CHARLOTTE, N.C. — Monday, the country celebrated Martin Luther King Jr. Day, honoring a legendary civil rights leader who had a profound impact on the country and its history.
This year, Martin Luther King Jr. Day is different. Events forced to go online because of the coronavirus pandemic. But it also comes at a time of political unrest and a renewed push for equality.
Virtual celebrations were held to honor the civil rights leader who had a dream that one day, everyone would be treated equally.
“Hopefully celebrating his birthday and what he did will remind us of what we need to do,” Congresswoman Alma Adams said.
The celebrations were held after a year where his dream fell short.
“We need to learn how to disagree without being disagreeable, which is what my father taught us I believe,” said Martin Luther King III, the oldest son of Martin Luther King Jr., who attended a virtual panel discussion hosted by the McCrorey YMCA.
This past summer, thousands of people marched in our streets demanding justice for everyone. The Black Lives Matter movement made a huge impact on society.
“While we're not where we need to be around achieving freedom, justice, and equality for all of humankind, we have an opportunity to start anew,” King III said.
Nw, the country is divided over politics, with tensions high in the nation’s capital days ahead of the Inauguration of President-Elect Joe Biden.
“Dr. King was always someone that understood darkness, but he also understood light," Mayor Vi Lyles said in a live interview on WCNC Charlotte. "The idea that you have Kamala Harris and President-Elect Biden coming in and being able to talk about unity, in spite of an insurrection that took place in our country just a week ago on our democracy."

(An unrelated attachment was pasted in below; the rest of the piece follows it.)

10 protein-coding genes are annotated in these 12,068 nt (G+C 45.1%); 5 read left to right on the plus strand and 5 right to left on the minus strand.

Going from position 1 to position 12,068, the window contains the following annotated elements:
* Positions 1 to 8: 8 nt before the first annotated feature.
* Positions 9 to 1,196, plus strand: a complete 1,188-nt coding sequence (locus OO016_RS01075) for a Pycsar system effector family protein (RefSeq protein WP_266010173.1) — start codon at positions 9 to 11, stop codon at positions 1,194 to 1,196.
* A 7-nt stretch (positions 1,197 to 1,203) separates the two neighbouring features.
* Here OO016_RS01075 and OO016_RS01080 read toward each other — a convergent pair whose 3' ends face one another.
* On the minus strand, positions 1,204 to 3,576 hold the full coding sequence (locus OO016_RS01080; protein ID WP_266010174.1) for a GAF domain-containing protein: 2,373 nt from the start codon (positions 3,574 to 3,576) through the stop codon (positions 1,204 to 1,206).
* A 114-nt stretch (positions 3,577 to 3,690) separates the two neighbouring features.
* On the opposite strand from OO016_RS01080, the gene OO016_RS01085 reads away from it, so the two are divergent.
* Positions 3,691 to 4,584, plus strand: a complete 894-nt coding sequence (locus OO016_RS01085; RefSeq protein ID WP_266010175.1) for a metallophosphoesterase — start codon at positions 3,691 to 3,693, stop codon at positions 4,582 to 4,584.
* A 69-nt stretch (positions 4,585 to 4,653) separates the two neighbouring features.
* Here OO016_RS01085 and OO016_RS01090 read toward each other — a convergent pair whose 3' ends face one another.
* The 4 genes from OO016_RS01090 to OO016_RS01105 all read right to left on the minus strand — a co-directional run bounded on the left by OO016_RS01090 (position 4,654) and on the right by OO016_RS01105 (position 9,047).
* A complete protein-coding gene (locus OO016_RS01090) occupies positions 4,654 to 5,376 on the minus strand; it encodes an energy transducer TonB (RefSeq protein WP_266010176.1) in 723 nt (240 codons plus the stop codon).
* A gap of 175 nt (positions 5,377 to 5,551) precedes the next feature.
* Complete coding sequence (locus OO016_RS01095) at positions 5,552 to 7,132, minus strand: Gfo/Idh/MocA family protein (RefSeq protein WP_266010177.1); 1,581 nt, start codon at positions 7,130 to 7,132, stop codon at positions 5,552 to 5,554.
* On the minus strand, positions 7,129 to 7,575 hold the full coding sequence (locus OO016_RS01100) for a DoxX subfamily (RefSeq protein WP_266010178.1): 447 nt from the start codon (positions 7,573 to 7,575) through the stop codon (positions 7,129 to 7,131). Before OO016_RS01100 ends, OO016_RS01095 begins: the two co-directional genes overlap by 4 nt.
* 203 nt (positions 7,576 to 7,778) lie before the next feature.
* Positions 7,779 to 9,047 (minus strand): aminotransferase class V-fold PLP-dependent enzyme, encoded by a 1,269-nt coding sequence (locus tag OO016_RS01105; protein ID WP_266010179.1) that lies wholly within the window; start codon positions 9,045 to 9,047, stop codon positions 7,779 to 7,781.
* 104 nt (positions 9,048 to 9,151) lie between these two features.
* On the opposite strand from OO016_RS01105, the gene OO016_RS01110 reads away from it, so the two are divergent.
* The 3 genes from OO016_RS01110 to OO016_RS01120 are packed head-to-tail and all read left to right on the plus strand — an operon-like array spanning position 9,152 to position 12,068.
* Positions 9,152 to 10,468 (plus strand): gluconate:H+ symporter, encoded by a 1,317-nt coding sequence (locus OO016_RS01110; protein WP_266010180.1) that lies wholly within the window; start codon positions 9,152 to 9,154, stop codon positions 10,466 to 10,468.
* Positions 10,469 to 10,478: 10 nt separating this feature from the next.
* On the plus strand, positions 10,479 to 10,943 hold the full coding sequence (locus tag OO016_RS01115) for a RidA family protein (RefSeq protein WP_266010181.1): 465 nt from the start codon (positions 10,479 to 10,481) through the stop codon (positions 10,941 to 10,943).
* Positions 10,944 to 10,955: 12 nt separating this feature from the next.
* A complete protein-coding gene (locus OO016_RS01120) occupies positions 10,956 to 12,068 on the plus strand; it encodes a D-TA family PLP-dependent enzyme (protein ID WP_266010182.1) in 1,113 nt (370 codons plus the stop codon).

This year, people cannot gather together to recognize Martin Luther King Jr.’s legacy because of the global pandemic. The coronavirus has disproportionately impacted Black and brown people, and local leaders are calling for action.
“We can't just take history as it was written in books and popularized," Lyles said. "We must go back and scrub that and understand how it treated Black and brown people for a very long time. We have to go forward and say we're willing to change."
Martin Luther King Jr. day is typically a day of service, which can be difficult during the pandemic. But a Charlotte-area 11-year-old boy found a way to lend a helping hand.
“Helping the homeless people, so they have stuff that they need for winter,” Jaylan Henderson said.
His acts of kindness were inspired by and in honor of Martin Luther King Jr.
“He respected everyone, and he didn't care what the color of their skin was," Henderson said. "He cared about everybody and he used hate with love."
He and his family on a journey to end homelessness, handing out blankets, hats and scarves to those in Uptown Charlotte's tent city. Items were purchased with the 11-year-old’s birthday money.
“Teaching him to love everybody in spite of what they may be going to, treat everybody with respect, and that we're all equal,” said LaGina McClinton, his mom.
Lessons from the historic civil rights leader impacting the next generation.